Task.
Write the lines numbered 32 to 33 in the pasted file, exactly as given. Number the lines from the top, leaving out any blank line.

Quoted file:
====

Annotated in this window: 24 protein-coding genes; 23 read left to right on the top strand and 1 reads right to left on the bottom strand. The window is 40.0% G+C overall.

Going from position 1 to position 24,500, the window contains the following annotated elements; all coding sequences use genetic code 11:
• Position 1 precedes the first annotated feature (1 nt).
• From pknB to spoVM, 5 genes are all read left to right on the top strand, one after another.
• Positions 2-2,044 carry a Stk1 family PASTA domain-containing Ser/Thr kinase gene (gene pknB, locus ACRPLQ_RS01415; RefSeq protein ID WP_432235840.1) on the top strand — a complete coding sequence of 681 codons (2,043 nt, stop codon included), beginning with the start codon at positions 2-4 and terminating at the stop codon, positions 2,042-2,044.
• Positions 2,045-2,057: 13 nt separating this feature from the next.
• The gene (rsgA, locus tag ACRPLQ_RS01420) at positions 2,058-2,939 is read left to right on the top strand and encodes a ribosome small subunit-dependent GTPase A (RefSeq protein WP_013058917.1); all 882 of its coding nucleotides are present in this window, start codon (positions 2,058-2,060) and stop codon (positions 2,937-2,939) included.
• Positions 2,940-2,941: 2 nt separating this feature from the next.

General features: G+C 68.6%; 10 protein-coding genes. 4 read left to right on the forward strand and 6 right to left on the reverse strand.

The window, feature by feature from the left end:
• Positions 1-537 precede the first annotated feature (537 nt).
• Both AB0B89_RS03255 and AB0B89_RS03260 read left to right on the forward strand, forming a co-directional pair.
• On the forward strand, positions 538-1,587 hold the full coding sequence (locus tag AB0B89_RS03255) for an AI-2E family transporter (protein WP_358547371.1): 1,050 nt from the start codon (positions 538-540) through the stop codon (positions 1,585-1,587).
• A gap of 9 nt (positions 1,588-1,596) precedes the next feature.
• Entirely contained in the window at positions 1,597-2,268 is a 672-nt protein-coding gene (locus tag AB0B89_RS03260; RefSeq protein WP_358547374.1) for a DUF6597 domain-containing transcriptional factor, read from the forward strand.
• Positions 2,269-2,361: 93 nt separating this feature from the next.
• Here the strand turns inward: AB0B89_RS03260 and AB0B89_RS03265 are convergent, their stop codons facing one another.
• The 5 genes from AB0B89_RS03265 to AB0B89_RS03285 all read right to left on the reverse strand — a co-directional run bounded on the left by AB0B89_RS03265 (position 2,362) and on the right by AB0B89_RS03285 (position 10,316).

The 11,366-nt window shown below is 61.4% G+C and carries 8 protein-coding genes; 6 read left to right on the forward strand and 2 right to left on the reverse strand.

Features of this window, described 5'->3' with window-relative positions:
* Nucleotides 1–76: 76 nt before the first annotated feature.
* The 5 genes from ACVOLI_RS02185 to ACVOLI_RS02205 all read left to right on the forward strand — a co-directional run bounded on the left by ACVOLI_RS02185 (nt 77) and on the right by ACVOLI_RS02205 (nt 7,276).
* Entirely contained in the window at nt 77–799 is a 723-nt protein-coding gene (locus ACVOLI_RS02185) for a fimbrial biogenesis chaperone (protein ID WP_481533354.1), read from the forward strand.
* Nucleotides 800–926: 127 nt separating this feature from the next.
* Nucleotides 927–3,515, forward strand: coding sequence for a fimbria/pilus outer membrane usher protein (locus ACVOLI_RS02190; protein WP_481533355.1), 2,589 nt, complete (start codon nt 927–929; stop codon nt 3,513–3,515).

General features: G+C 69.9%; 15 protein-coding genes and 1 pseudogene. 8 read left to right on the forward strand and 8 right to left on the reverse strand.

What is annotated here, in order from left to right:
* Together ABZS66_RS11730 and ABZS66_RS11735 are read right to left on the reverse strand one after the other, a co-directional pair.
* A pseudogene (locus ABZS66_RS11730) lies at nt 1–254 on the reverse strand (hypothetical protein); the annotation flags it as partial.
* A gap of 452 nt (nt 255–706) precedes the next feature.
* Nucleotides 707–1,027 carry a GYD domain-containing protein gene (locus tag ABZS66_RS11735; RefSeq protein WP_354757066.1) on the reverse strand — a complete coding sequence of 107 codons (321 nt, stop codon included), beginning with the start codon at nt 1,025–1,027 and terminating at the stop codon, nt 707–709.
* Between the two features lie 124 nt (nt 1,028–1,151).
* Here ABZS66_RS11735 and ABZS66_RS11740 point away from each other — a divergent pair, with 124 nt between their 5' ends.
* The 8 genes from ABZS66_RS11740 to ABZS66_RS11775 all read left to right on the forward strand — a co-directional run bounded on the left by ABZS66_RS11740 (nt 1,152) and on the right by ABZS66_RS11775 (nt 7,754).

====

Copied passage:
* Between the two features lie 124 nt (nt 1,028–1,151).
* Here ABZS66_RS11735 and ABZS66_RS11740 point away from each other — a divergent pair, with 124 nt between their 5' ends.